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Open Access Publications from the University of California

A Retrospective Analysis of Emergency Department Ultrasound for Acute Appendicitis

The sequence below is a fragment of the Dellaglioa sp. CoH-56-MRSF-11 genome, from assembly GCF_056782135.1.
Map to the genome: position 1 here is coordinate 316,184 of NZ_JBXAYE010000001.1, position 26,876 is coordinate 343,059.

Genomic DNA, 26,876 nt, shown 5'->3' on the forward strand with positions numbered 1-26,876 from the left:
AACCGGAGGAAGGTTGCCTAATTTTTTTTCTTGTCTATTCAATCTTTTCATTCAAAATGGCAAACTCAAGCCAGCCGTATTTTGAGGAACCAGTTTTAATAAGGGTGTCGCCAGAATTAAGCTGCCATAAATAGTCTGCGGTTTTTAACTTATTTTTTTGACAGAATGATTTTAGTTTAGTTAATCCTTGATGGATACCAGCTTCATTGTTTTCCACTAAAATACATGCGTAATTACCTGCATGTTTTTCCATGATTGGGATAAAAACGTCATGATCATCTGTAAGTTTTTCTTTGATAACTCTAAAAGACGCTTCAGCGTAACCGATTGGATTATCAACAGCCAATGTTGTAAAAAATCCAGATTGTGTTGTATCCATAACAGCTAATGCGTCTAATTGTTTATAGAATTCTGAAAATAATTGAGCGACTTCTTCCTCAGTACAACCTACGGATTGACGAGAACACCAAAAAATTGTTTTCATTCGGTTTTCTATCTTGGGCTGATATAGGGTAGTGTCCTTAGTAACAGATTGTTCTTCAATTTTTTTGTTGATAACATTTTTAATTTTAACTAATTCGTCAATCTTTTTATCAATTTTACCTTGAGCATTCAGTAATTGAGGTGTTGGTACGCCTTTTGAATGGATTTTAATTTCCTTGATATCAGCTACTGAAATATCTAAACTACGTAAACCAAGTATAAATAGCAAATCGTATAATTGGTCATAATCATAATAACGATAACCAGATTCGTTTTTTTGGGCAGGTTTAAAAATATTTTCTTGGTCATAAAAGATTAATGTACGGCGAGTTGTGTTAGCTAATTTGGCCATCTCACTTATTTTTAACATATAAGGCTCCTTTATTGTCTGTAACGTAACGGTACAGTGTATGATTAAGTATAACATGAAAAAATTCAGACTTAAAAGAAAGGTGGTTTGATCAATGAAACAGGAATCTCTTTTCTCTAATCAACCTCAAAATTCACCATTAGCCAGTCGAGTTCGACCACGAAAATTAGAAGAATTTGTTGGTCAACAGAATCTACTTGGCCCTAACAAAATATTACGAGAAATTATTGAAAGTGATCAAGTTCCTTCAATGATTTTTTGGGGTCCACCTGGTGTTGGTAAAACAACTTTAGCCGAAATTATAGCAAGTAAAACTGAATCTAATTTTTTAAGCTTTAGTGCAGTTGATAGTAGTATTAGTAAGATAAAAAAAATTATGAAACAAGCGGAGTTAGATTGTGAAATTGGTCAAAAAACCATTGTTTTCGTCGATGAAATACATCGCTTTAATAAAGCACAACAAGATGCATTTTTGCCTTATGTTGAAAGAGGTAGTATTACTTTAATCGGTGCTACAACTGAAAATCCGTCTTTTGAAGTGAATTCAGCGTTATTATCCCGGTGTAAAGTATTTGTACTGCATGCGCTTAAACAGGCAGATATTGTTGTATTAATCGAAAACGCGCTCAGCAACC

OBJECTIVES: To determine whether emergency physicians (EPs) who have skills in the other applications of ultrasound can apply these in appendicitis diagnosis. METHODS: EPs did not have focused training in bedside ultrasound for appendicitis. We identified patients receiving an ED bedside ultrasound evaluation for appendicitis from our ultrasound log. Criterion reference was radiology ultrasound (RUS), CT scan, or pathology report. RESULTS: We performed 155 ED ultrasounds for appendicitis. There were 27/155 cases where the ED ultrasound was true positive and agreed with pathology (sensitivity = 39%, 95% CI 28 – 52%). In 42/155 (27%) the ED ultrasound was non-diagnostic (false negative) with pathology positive. In 77 cases the ED ultrasound was true negative with non-visualization of the appendix in concert with non-visualization by RUS or CT scan (specificity = 90%, 95% CI 81-95%). In nine cases (6%), ED ultrasound was falsely positive, compared to CT scan with surgical consult. CONCLUSION: ED ultrasound by EPs prior to focused appendicitis ultrasound training is insufficiently accurate.

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